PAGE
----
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It's the first time here so I don't know if it's the right place to ask.. I'm not good in database design, just learning, so I'd like some advice if possible.

The case:

I'm building a really small application, a plugin, who's tables will likely have not too much records in real life (less than 50 in extreme situations), so performance is not crucial.

  • The user can create n Groups. A Group should have a 'hook' field.

  • For each Group, the user can create n BannerBoxes. So, a Group can have many BannerBoxes, a BannerBox can have only one group. Therefore a 1-many relation.

  • There can be n languages, and the Language table is already in place and has id_lang field. The language-group relation is 1 (language)-many (groups)

I'll often have to ask the db for all BannerBoxes saved for a certain language, grouped by Group. So, first find all Groups of a language, then for each Group, find its BanneBoxes.

I've thought about 2 solutions, but I cannot decide which could be better, and since I'm definitly a newbe, both could be just wrong.

a. Group entity with [hook, id_lang] fields; BannerBox entity with an [hook] field (desides the others). So when selecting, I can join the Group table with Language table on id_lang and then join with BannerBoxes on hook field.

b. Only the BannerBox entity, in this case with both [hook, id_lang] fields. I could join with Language by id_lang and then group by hook.

I also guess that a Group_BannerBox table [id_group, id_bannerbox] would be useless since I think it's a solution for many-many relations, am I right?

So, what would you do? a. or b.?

Thank you!

  • What is hook? Is it a unique property of Group? (it seems to be since you are using it in BannerBox instead of id_group). – ypercubeᵀᴹ Aug 11 '15 at 16:38
  • About the languages, can the BannerBoxes that belong to the same Group, have different languages? Or they should all have the same as their Group? – ypercubeᵀᴹ Aug 11 '15 at 16:39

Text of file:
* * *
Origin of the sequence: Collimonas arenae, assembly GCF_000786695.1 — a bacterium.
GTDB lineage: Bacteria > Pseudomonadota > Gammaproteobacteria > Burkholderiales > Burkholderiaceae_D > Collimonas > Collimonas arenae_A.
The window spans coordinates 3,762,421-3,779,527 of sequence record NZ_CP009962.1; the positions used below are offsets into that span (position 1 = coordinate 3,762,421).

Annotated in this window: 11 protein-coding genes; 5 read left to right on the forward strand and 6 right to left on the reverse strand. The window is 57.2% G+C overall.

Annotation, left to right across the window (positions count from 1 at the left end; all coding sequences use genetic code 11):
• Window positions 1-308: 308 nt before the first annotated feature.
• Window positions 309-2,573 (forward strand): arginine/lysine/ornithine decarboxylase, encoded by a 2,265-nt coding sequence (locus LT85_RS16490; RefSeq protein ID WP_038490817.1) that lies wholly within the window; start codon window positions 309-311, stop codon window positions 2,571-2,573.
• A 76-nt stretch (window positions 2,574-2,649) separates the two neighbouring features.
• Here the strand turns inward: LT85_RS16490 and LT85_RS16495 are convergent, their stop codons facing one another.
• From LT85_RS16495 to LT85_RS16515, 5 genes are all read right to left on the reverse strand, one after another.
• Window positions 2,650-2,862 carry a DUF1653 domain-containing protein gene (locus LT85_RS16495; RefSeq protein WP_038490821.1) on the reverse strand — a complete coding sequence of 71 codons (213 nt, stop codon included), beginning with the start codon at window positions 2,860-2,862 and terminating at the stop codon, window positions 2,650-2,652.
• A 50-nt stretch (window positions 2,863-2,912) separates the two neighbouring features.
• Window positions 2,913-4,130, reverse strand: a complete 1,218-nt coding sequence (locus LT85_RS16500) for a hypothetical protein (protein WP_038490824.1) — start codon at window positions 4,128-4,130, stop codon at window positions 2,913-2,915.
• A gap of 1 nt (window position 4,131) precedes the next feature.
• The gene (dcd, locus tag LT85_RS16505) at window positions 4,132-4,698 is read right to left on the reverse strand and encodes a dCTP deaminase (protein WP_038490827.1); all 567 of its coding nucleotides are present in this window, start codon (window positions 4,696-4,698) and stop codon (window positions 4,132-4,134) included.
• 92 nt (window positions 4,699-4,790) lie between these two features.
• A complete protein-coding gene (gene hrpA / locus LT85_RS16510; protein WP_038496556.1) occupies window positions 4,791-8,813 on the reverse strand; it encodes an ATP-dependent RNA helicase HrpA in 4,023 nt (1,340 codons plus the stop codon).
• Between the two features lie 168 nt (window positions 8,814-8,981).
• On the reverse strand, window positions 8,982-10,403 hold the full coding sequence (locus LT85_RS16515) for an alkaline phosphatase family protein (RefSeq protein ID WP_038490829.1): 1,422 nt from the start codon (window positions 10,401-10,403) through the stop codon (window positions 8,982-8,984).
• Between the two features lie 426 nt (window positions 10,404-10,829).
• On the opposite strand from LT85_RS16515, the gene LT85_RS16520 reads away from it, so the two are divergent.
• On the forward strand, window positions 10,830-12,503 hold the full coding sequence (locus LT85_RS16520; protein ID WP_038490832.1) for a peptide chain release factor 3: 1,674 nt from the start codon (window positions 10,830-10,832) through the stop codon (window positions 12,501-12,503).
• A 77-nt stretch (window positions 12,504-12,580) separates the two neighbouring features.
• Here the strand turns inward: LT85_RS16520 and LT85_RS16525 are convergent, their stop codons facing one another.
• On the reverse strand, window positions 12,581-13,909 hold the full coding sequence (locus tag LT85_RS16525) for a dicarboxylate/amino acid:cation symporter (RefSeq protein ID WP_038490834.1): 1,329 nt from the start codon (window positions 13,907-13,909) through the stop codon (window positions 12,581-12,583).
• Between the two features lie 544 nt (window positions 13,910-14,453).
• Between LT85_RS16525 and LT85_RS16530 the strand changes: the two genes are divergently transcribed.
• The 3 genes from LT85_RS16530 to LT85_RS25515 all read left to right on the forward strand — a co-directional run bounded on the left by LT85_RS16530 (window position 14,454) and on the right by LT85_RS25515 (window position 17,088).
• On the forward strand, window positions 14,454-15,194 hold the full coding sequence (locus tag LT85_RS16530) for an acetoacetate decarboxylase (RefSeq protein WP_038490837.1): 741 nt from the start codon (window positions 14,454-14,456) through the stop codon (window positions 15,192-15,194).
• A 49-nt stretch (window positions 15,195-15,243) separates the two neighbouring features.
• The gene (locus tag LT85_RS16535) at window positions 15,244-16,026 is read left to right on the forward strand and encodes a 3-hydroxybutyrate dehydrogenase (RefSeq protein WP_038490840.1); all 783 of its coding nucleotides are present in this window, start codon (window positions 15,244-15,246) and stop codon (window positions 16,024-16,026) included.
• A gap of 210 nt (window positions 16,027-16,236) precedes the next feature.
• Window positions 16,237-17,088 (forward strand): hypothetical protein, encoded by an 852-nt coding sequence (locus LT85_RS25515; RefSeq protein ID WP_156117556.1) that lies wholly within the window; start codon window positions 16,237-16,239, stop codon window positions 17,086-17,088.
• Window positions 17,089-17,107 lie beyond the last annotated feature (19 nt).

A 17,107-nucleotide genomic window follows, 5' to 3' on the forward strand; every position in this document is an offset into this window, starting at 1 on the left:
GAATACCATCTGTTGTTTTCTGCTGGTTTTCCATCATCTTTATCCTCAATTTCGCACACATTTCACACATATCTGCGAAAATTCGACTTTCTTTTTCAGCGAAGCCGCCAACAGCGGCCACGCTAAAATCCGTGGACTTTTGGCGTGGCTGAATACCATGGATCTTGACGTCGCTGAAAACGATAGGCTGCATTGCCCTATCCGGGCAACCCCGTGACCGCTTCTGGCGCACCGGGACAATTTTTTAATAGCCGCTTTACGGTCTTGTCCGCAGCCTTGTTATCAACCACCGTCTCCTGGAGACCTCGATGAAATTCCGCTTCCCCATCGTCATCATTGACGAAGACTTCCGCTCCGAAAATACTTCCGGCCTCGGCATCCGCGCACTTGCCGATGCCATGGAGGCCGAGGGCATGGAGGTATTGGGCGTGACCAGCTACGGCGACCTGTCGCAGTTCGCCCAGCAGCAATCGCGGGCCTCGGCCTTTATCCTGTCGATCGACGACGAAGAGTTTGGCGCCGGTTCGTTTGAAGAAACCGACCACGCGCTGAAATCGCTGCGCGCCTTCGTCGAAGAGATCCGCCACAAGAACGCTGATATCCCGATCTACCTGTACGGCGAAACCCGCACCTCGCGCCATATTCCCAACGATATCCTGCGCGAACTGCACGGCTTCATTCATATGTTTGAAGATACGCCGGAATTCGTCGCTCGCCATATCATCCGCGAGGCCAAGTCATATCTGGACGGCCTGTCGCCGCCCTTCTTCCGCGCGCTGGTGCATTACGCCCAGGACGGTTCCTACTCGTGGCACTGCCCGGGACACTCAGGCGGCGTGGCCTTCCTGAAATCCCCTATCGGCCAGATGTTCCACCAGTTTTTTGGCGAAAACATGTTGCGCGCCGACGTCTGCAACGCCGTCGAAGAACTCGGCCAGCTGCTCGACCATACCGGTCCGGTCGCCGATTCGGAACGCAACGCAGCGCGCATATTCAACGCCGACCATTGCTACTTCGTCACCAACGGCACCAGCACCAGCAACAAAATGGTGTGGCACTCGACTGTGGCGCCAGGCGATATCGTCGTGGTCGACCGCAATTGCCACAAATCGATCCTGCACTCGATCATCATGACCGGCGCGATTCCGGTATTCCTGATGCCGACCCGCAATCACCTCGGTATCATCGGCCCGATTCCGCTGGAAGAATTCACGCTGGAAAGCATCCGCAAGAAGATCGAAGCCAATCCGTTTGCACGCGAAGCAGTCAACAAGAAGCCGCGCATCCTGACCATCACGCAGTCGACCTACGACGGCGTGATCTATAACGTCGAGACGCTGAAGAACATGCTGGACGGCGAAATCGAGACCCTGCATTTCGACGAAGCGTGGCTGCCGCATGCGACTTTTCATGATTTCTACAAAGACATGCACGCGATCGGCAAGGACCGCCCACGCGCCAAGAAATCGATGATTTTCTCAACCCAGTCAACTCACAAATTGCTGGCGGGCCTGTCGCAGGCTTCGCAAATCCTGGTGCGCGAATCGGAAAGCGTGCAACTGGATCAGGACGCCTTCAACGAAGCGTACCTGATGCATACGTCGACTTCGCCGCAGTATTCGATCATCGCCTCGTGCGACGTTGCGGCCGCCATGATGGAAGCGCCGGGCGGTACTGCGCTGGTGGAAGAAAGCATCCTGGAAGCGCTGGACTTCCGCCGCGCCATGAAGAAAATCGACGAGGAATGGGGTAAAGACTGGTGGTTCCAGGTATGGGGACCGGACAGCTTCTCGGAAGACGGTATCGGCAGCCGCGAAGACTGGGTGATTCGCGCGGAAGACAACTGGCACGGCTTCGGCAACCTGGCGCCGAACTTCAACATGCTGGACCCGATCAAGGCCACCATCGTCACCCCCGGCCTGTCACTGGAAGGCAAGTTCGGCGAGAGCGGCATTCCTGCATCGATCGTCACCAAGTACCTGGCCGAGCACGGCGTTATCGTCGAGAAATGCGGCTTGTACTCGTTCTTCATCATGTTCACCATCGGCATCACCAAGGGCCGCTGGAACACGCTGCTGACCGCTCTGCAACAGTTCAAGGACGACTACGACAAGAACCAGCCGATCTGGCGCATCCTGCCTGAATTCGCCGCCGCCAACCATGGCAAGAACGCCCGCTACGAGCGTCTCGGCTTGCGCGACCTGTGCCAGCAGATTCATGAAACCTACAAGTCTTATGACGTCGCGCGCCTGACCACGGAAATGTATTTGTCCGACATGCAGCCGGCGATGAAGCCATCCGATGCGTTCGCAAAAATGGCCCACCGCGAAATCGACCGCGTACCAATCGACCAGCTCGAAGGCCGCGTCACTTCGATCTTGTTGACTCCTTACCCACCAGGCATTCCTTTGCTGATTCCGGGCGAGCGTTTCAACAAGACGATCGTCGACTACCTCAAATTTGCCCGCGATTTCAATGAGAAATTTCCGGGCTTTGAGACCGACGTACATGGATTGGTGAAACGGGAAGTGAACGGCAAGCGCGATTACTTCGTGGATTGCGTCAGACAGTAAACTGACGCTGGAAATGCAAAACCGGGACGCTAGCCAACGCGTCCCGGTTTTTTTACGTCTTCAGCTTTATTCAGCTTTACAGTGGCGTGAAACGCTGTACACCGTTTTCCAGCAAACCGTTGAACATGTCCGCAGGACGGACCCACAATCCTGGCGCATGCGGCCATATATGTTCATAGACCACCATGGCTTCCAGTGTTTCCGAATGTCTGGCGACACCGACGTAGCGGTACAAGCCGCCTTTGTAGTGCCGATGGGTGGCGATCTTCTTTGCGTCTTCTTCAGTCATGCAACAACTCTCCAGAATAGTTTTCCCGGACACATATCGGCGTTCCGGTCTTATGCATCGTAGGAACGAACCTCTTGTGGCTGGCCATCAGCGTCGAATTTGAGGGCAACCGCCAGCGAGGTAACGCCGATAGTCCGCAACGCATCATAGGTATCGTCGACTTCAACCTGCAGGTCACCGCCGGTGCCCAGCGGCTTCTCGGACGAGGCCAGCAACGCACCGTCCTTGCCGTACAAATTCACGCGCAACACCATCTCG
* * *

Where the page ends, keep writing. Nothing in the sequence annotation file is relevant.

• :) thank you all for rapid and many answers! Hook is a field of Group, but cannot be used as primary id, as far as I can say. In practice, a hook is a 'place' on a website where I can put n bannerboxes. So itself, Group could even be the only field of a Group record. In fact, Group could be just Hook instead. BannerBoxs belonging to the same Group/Hook cannot have different languages. I'm using mysql, but this is just a general bd design question. – Luca Reghellin Aug 11 '15 at 17:23
  • @Stratboy so is hook equal to: max banners, left side bar, or max banners on left side bar? – Erik Aug 11 '15 at 18:08
  • @Erik: mmm please excuse me I can't understand your question. Probably being a newbe I lack some db terminology. I try to explain the real use case: hooks are a programming contruct used on the platform I'm building a plugin for. They help programmers to dynamically place pieces of html code in certain places on an page. For ex, a hook can be called 'headerhook', 'sidebarhook', etc.. In my case, the platform user will select a hook and then will create and assign bannerboxes (html boxes for showing banner slideshows) to that hook > that means, for ex: 'place those boxes on the home's sidebar'. – Luca Reghellin Aug 12 '15 at 7:47
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  • Create a User table with a UserId PK and any other user related fields.
  • Create a Language with a LanguageId PK and the name of the language.
  • Create a Group table with a GroupId PK, UserId FK, LanguageId FK, Hook? and any group specific fields.
  • Create a BannerBox table with a BannerBoxId PK, GroupId FK, and any other Banner Box specific fields

This will let you get all the information you need assuming that languages are consistent for a group.

I don't know what your Hook field is so answering @ypercube's comment would be helpful. In this answer I assumed it was some sort of business logic that was relevant at the group level.

  • And note that Group and User are reserved (and almost everywhere reserved) keywords, respectively.. – ypercubeᵀᴹ Aug 11 '15 at 17:02
  • @ypercube very true. Since the OP identified themselves as a newbie I'm glad you pointed that out otherwise my answer might have lead to frustration instead of assistance. I included them because they were the terms the OP used and the RDBMS I am most familiar with (SqlServer) allows you to escape reserved words if you want to use them for table names etc. – Erik Aug 11 '15 at 17:11
  • @ypercube Thanks for editing my answer to highlight the column and table names. I'll have to remember that mark down for future answers. – Erik Aug 11 '15 at 17:12
  • Yeah. All DBMS I know allow escaping, with either double quotes (the standard) or/and some other character. But it's cumbersome to have to quote every occurrence of a table. That's the only reason I kind of like plural names in tables (because of: Group, Order, User ;) – ypercubeᵀᴹ Aug 11 '15 at 17:13

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